Did You Know?

Trivia:
The episode "Star Trek: Who Mourns for Adonais? (#2.2)" (1967) was the very first episode to feature all seven members of the original cast - including Walter Koenig (Chekov) who was the last to join the cast at the very beginning of Season 2.See more »
Goofs:
Revealing mistakes: Numerous instances where Kirk orders phasers fired, but the animation is that of the photon torpedoes.See more »
Quotes:
Capt. Kirk:You'd make a splendid computer, Mr Spock. Spock
Spock:[taken aback] That is very kind of you, Captain!
See more »
Movie Connections:
Referenced in 101 Most Unforgettable SNL Moments (2004) (TV)See more »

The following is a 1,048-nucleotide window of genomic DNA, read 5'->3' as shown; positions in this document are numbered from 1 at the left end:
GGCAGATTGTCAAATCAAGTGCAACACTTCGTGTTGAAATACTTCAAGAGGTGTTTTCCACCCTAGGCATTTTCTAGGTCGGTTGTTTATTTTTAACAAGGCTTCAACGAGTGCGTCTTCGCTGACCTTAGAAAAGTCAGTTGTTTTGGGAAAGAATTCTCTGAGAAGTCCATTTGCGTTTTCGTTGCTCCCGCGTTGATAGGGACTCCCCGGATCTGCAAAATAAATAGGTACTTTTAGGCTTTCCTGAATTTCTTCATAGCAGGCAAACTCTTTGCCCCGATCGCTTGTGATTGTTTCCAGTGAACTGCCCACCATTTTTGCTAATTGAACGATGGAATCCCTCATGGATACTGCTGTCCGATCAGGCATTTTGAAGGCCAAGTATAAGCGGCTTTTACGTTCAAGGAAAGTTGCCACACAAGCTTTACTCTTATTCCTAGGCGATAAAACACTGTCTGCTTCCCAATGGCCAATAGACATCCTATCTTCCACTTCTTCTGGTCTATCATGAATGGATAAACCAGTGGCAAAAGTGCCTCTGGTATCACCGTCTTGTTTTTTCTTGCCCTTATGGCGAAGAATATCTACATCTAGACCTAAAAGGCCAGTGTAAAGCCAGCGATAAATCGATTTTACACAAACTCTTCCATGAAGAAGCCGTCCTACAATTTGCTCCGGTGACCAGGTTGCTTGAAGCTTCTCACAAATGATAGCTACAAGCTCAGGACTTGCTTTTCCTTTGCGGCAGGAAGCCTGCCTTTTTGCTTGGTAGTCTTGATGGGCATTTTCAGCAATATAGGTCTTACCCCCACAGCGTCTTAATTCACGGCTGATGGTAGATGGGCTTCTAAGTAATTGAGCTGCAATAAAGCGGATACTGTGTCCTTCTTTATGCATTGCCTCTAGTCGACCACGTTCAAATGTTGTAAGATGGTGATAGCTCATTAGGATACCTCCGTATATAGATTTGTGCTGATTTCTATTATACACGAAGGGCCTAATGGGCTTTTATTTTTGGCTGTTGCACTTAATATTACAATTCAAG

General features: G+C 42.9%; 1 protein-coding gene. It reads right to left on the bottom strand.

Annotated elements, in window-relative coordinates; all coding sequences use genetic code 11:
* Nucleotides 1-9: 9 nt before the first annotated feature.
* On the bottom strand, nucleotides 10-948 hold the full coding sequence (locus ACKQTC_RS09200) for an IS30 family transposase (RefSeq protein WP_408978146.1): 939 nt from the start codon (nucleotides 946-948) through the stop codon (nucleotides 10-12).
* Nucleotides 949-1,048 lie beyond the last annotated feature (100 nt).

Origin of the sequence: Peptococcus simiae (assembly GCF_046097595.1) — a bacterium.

Soundtrack:
ThemeSee more »

FAQ

Who designed the Enterprise model?
What year does this series take place in?
Is it true that NBC execs originally objected to Mr. Spock having pointy ears?
See more »
29 out of 50 people found the following review useful.
Like Forbidden Planet, a Most-Copied Masterpiece; Still the Standard in Sci-Fi, 3 September 2005
Author: silverscreen888